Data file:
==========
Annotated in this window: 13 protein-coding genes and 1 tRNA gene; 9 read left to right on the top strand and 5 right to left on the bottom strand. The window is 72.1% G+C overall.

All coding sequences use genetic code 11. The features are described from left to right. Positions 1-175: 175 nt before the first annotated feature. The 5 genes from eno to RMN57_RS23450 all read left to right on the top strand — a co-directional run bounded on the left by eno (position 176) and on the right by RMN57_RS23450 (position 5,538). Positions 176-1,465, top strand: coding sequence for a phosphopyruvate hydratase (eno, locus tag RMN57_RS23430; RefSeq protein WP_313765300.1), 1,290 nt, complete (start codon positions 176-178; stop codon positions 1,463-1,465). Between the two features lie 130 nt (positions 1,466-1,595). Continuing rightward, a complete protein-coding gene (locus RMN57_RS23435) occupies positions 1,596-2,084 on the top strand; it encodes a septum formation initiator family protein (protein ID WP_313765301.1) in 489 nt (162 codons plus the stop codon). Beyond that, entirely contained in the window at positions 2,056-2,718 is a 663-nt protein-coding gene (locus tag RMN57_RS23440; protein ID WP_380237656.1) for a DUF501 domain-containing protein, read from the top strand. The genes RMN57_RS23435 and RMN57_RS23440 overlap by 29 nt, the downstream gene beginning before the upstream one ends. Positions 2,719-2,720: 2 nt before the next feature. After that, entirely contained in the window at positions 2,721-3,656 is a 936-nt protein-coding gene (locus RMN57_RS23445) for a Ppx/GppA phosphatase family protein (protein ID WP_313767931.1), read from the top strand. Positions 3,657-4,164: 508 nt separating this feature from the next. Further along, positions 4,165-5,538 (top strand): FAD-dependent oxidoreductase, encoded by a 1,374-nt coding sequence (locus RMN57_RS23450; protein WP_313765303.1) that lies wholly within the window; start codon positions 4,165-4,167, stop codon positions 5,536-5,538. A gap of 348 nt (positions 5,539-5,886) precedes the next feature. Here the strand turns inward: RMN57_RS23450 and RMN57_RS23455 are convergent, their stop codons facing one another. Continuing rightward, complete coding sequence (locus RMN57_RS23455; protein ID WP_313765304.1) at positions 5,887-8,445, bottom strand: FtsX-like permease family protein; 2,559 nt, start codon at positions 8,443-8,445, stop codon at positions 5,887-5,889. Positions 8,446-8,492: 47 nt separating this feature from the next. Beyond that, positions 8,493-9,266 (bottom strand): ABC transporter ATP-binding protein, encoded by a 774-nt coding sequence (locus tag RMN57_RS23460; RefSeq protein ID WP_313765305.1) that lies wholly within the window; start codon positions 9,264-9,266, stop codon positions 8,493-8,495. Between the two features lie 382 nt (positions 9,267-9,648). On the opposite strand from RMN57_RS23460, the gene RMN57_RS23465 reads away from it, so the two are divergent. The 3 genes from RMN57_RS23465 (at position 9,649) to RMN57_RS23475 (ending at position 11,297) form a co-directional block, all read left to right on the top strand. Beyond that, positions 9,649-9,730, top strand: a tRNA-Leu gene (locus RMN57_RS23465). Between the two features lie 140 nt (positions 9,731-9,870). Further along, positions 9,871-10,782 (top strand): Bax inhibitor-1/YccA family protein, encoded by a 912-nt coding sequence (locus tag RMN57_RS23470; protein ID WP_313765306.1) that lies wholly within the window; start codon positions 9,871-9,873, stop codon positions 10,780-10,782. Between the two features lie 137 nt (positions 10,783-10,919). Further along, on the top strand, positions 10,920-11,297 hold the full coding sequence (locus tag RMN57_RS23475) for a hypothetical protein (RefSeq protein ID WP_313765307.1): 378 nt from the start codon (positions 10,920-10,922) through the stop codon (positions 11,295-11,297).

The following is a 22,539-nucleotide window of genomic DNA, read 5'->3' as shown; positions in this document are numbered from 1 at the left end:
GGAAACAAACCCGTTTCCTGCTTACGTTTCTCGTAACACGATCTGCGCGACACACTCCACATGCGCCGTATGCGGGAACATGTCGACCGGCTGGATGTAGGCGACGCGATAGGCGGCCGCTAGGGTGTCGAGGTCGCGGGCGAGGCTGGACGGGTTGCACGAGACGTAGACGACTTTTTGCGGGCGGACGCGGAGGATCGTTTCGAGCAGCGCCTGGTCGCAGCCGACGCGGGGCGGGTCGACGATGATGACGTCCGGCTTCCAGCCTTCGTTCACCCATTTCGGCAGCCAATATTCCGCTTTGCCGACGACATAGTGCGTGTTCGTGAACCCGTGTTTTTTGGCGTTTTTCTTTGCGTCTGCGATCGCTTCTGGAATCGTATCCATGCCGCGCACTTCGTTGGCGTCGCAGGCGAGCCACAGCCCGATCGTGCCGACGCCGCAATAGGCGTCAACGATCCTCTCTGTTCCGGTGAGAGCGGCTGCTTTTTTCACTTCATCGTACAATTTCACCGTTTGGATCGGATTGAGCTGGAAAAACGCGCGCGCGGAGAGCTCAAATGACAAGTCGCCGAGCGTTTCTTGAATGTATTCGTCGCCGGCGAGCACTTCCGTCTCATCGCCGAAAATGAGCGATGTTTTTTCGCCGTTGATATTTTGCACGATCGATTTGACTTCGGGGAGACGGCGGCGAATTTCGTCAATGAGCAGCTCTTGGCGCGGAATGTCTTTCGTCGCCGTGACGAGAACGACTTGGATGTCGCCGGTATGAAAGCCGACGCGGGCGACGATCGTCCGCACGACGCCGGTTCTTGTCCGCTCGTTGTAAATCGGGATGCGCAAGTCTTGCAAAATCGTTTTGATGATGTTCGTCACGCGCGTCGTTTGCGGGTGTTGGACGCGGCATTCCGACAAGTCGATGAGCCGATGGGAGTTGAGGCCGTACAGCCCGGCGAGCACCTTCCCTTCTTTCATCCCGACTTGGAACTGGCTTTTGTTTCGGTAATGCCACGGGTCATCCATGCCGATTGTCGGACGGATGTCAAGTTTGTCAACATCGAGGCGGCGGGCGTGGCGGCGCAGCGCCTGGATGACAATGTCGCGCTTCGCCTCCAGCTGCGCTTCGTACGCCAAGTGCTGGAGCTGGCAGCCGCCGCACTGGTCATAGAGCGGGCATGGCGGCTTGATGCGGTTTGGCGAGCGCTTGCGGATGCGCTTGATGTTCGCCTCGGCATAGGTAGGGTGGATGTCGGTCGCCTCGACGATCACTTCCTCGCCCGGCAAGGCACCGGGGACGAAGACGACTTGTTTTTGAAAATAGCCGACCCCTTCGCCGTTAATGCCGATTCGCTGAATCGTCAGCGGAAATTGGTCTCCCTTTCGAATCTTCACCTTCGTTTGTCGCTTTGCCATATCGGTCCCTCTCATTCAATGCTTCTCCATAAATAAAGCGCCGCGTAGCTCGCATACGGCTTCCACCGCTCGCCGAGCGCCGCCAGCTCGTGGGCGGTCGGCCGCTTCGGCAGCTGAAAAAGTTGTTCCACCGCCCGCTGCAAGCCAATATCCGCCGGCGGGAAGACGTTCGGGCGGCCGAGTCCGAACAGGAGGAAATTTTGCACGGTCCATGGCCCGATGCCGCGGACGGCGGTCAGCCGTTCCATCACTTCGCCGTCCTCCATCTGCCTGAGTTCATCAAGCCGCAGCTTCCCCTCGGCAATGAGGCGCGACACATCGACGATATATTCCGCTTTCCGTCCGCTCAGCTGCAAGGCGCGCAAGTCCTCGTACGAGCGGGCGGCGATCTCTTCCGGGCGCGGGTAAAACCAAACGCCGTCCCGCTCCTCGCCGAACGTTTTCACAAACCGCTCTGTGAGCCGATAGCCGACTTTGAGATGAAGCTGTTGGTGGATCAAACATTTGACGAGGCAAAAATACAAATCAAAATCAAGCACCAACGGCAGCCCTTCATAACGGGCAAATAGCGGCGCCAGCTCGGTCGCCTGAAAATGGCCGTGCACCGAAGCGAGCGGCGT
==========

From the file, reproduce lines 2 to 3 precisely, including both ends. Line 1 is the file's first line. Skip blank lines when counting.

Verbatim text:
All coding sequences use genetic code 11. The features are described from left to right. Positions 1-175: 175 nt before the first annotated feature. The 5 genes from eno to RMN57_RS23450 all read left to right on the top strand — a co-directional run bounded on the left by eno (position 176) and on the right by RMN57_RS23450 (position 5,538). Positions 176-1,465, top strand: coding sequence for a phosphopyruvate hydratase (eno, locus tag RMN57_RS23430; RefSeq protein WP_313765300.1), 1,290 nt, complete (start codon positions 176-178; stop codon positions 1,463-1,465). Between the two features lie 130 nt (positions 1,466-1,595). Continuing rightward, a complete protein-coding gene (locus RMN57_RS23435) occupies positions 1,596-2,084 on the top strand; it encodes a septum formation initiator family protein (protein ID WP_313765301.1) in 489 nt (162 codons plus the stop codon). Beyond that, entirely contained in the window at positions 2,056-2,718 is a 663-nt protein-coding gene (locus tag RMN57_RS23440; protein ID WP_380237656.1) for a DUF501 domain-containing protein, read from the top strand. The genes RMN57_RS23435 and RMN57_RS23440 overlap by 29 nt, the downstream gene beginning before the upstream one ends. Positions 2,719-2,720: 2 nt before the next feature. After that, entirely contained in the window at positions 2,721-3,656 is a 936-nt protein-coding gene (locus RMN57_RS23445) for a Ppx/GppA phosphatase family protein (protein ID WP_313767931.1), read from the top strand. Positions 3,657-4,164: 508 nt separating this feature from the next. Further along, positions 4,165-5,538 (top strand): FAD-dependent oxidoreductase, encoded by a 1,374-nt coding sequence (locus RMN57_RS23450; protein WP_313765303.1) that lies wholly within the window; start codon positions 4,165-4,167, stop codon positions 5,536-5,538. A gap of 348 nt (positions 5,539-5,886) precedes the next feature. Here the strand turns inward: RMN57_RS23450 and RMN57_RS23455 are convergent, their stop codons facing one another. Continuing rightward, complete coding sequence (locus RMN57_RS23455; protein ID WP_313765304.1) at positions 5,887-8,445, bottom strand: FtsX-like permease family protein; 2,559 nt, start codon at positions 8,443-8,445, stop codon at positions 5,887-5,889. Positions 8,446-8,492: 47 nt separating this feature from the next. Beyond that, positions 8,493-9,266 (bottom strand): ABC transporter ATP-binding protein, encoded by a 774-nt coding sequence (locus tag RMN57_RS23460; RefSeq protein ID WP_313765305.1) that lies wholly within the window; start codon positions 9,264-9,266, stop codon positions 8,493-8,495. Between the two features lie 382 nt (positions 9,267-9,648). On the opposite strand from RMN57_RS23460, the gene RMN57_RS23465 reads away from it, so the two are divergent. The 3 genes from RMN57_RS23465 (at position 9,649) to RMN57_RS23475 (ending at position 11,297) form a co-directional block, all read left to right on the top strand. Beyond that, positions 9,649-9,730, top strand: a tRNA-Leu gene (locus RMN57_RS23465). Between the two features lie 140 nt (positions 9,731-9,870). Further along, positions 9,871-10,782 (top strand): Bax inhibitor-1/YccA family protein, encoded by a 912-nt coding sequence (locus tag RMN57_RS23470; protein ID WP_313765306.1) that lies wholly within the window; start codon positions 9,871-9,873, stop codon positions 10,780-10,782. Between the two features lie 137 nt (positions 10,783-10,919). Further along, on the top strand, positions 10,920-11,297 hold the full coding sequence (locus tag RMN57_RS23475) for a hypothetical protein (RefSeq protein ID WP_313765307.1): 378 nt from the start codon (positions 10,920-10,922) through the stop codon (positions 11,295-11,297).

The following is a 22,539-nucleotide window of genomic DNA, read 5'->3' as shown; positions in this document are numbered from 1 at the left end: